What Is Diverticular Bleeding and What to Do About It
"Diverticulitis" is the term for the existence of diverticula, which are bulges in the lining of the large intestine. Most people with diverticulitis don't experience symptoms, but diverticular bleeding may occur when blood vessels in these bulges break. Diverticular bleeding is usually painless, but it may cause heavy bleeding from the rectum. Complications may develop depending on how severe the bleeding is.
This article covers the symptoms and complications of diverticular bleeding, diagnosing and treating diverticular bleeding, and when to get help.
What Are Diverticulitis Signs and Symptoms?
Many people who have diverticulitis don't experience symptoms. For those who do, symptoms can include:
Intense stomach pain that can happen over time or suddenly
Constipation and/or diarrhea
Cramps and bloating
Stomach pain with vomiting, fever, constipation, or diarrhea
Large amounts of blood in the stool
Blood in the rectum
Signs of diverticular bleeding include:
Rectal bleeding that is heavy but painless
Sudden rectal bleeding
Bleeding that is irregular or unpredictable
Dark or bright red clots
When diverticulitis exhibits symptoms, getting treatment can be important, as complications could worsen the condition. Untreated diverticulitis could result in:
Pain while urinating or urinating more frequently
Abscess (pus-filled bump) in the colon
Fistula: Damaged tissue that connects to tubes
Peritonitis: A stomach lining infection
Perforation: Hole in the colon
Intestinal obstruction: Scarring of the intestines, which can make digestion and bowel movements difficult
How Is Diverticular Bleeding Diagnosed?
Diagnosing diverticular bleeding can require ruling out other causes of rectal bleeding. Diagnosis can require visiting a healthcare professional for the following:
Discussing medical history
Undergoing a physical examination
Angiography (or arteriography): An X-ray of blood flow that can detect clots and tears in blood vessels
Colonoscopy: A long tube with a camera attached that's inserted into the colon, through which a healthcare provider views inside of the colon to look for bleeding
Technetium-labeled red blood cell bleeding scan: Blood that's drawn and then mixed with a radioactive chemical called technetium that's inserted back into the patient to detect concentrations of technetium to indicate active bleeding
If lower gastrointestinal bleeding is not diverticular bleeding, causes might include:
Anorectal abscess: When pus collects gathers around the rectum
Colitis: Inflammation (swelling) of the colon
Colon cancer: An overgrowth of abnormal cells in the colon or rectum
Colonic polyps: Extra tissue that grows in the colon
Crohn's disease: A condition that includes inflammation of the digestive tract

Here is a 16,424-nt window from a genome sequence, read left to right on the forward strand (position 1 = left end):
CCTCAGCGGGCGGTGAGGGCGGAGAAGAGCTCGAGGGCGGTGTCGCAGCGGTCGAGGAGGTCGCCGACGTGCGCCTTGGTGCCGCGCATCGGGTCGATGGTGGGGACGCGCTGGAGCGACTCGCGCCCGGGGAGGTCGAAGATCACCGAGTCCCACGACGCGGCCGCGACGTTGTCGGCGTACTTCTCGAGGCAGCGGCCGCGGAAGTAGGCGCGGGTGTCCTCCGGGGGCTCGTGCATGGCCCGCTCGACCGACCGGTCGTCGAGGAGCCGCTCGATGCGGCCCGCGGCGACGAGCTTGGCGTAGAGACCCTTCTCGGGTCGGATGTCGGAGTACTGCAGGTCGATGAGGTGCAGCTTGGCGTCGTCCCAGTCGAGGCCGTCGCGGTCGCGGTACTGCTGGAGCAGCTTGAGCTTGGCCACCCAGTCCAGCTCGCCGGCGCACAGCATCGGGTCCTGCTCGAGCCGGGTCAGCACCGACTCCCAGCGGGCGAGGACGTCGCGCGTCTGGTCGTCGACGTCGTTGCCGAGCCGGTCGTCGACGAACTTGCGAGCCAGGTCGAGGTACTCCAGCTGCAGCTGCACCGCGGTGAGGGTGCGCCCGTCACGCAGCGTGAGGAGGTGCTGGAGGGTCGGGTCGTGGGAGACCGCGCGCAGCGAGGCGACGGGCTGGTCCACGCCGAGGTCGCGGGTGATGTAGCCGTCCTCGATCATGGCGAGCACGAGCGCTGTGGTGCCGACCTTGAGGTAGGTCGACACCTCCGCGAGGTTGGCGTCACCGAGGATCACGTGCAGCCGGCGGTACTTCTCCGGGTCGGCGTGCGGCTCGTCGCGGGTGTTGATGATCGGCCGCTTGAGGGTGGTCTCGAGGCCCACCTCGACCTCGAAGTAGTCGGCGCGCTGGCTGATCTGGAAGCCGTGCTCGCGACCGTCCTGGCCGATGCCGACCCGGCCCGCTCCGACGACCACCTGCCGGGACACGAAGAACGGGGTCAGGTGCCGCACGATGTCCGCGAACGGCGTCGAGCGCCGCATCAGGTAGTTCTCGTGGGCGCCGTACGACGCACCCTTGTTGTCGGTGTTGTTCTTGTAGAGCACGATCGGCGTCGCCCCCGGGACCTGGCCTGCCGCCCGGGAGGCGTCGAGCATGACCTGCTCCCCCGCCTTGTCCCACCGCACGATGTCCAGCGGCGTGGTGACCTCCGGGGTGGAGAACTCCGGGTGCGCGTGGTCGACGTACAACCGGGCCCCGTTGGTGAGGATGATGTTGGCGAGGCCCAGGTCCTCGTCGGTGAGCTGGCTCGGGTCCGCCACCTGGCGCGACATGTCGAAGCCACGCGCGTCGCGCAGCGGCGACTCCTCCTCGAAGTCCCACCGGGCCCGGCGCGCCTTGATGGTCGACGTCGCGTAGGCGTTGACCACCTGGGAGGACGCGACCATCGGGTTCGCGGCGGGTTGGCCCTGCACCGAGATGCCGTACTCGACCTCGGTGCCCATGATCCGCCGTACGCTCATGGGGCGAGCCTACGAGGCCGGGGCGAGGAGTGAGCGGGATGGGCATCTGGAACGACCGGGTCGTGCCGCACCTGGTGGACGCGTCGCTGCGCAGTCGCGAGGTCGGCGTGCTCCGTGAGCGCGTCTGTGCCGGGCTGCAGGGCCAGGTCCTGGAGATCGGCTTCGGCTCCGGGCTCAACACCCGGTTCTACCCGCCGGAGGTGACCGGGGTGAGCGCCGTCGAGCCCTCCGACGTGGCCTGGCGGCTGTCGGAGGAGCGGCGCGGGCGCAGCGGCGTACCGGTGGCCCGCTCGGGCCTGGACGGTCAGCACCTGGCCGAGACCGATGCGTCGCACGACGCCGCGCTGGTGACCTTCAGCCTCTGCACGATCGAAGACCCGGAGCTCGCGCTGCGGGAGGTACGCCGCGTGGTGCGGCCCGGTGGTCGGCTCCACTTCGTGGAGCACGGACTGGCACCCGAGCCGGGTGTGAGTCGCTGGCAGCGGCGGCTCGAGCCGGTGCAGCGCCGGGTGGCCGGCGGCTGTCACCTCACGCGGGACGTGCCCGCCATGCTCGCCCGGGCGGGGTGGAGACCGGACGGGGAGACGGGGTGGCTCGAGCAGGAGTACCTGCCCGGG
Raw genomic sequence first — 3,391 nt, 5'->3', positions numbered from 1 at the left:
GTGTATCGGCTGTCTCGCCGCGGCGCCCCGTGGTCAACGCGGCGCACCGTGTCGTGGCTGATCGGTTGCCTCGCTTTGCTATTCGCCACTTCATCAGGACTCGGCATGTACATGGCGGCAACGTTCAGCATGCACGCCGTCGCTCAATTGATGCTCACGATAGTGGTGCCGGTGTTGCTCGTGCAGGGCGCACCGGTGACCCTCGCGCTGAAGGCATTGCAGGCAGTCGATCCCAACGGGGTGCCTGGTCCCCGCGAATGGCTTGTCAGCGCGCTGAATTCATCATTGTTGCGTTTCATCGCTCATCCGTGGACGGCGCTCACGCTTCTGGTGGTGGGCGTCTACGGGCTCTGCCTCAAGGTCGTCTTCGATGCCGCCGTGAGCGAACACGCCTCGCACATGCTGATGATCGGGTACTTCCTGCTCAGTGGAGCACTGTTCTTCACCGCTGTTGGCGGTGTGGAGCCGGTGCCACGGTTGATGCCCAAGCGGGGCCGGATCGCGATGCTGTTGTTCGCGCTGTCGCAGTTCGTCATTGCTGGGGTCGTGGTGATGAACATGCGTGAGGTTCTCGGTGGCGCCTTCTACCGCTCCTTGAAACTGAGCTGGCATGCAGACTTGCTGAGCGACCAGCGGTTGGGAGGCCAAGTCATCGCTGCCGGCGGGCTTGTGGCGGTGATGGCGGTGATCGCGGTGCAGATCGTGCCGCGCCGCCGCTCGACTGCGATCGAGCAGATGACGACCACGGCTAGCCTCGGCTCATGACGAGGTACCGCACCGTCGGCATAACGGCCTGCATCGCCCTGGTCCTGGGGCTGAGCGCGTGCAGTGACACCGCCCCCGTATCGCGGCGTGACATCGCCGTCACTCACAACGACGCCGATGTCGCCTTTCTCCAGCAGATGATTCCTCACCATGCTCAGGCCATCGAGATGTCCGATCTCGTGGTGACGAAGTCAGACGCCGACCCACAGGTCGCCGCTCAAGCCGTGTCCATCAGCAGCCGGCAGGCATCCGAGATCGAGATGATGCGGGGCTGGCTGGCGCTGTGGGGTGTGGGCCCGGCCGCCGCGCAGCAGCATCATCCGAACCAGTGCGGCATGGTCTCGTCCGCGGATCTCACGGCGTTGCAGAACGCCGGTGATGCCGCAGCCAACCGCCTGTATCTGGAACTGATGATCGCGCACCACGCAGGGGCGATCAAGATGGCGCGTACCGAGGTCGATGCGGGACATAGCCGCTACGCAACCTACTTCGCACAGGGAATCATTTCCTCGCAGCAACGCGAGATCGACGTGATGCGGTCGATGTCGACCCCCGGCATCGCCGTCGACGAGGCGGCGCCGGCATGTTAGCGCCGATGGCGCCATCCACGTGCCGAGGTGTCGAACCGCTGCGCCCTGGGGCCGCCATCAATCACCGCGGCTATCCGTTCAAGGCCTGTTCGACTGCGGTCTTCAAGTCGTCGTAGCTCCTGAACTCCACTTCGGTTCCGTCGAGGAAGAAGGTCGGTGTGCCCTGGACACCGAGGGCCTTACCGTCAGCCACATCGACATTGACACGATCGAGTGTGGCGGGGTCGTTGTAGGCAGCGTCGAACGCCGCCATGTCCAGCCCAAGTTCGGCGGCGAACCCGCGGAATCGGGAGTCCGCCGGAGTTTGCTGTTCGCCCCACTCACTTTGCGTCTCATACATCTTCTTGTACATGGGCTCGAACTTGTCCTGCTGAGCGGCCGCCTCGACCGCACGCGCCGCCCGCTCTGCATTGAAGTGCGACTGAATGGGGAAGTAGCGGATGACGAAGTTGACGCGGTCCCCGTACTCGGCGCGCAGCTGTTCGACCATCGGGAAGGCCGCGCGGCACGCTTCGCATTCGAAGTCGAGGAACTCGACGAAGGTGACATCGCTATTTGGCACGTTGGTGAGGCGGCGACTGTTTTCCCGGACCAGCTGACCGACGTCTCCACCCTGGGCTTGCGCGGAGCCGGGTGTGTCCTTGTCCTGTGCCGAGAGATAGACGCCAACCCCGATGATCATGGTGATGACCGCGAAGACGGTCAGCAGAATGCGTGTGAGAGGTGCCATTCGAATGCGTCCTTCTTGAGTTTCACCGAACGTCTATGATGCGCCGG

Endometriosis: When extra tissue of the uterus grows in other areas
Intussusception: When one part of the intestine slides into another
Meckel diverticulitis: An outpouching of the small intestine that occurs at birth
If you experience rectal bleeding, it's advised to see a healthcare professional as soon as possible in the event you need a blood transfusion.
Diverticular bleeding treatment can include:
Waiting for the bleeding to stop on its own (after speaking with a healthcare professional)
If bleeding is excessive, getting medical attention to replace the blood
Intravenous (IV) fluids
Medications via injections
Surgery to remove the infected part of the colon (colectomy)
Diverticulitis could be treated with:
Increased fiber intake
Tylenol (acetaminophen) for pain management, avoiding nonsteroidal anti-inflammatory drugs (NSAIDs) like ibuprofen, as they can irritate the stomach
Antibiotics via IV injection
Surgical removal of diverticula
Colectomy: Surgical removal of part of the large intestine
Stoma surgery: Attaching a bag to the stomach to collect waste
When to Seek Care
It's important to seek medical care for rectal bleeding as soon as it occurs since there is a risk of losing too much blood. Finding the source and stopping the bleeding should be done as soon as possible.
If you're experience bleeding from the rectum, seek medical attention as soon as possible before you lose a significant amount of blood, which can then require a blood infusion.
Symptoms of excess blood loss include:
Anxiety or agitation
Cool, clammy skin or pale skin
Confusion or feeling faint
Lack of urine or less urine than usual
Most people do not experience symptoms of diverticular disease. Symptoms of diverticulitis might include extreme stomach pain, blood in stools, cramps, bloating, diarrhea, or constipation. Diverticular bleeding includes rectal bleeding without pain, heavy but intermittent bleeding, dark or light red blood clots, or sudden rectal bleeding.
If left untreated, diverticulitis could create complications like an abscess or fistula in the colon, a perforation (hole in the colon), peritonitis (infection of stomach lining), or an intestinal obstruction (scarring of the intestines).
Treatments for diverticular bleeding include blood transfusion, medication, administering IV fluids, or, in extreme cases, surgery to remove a part of the colon.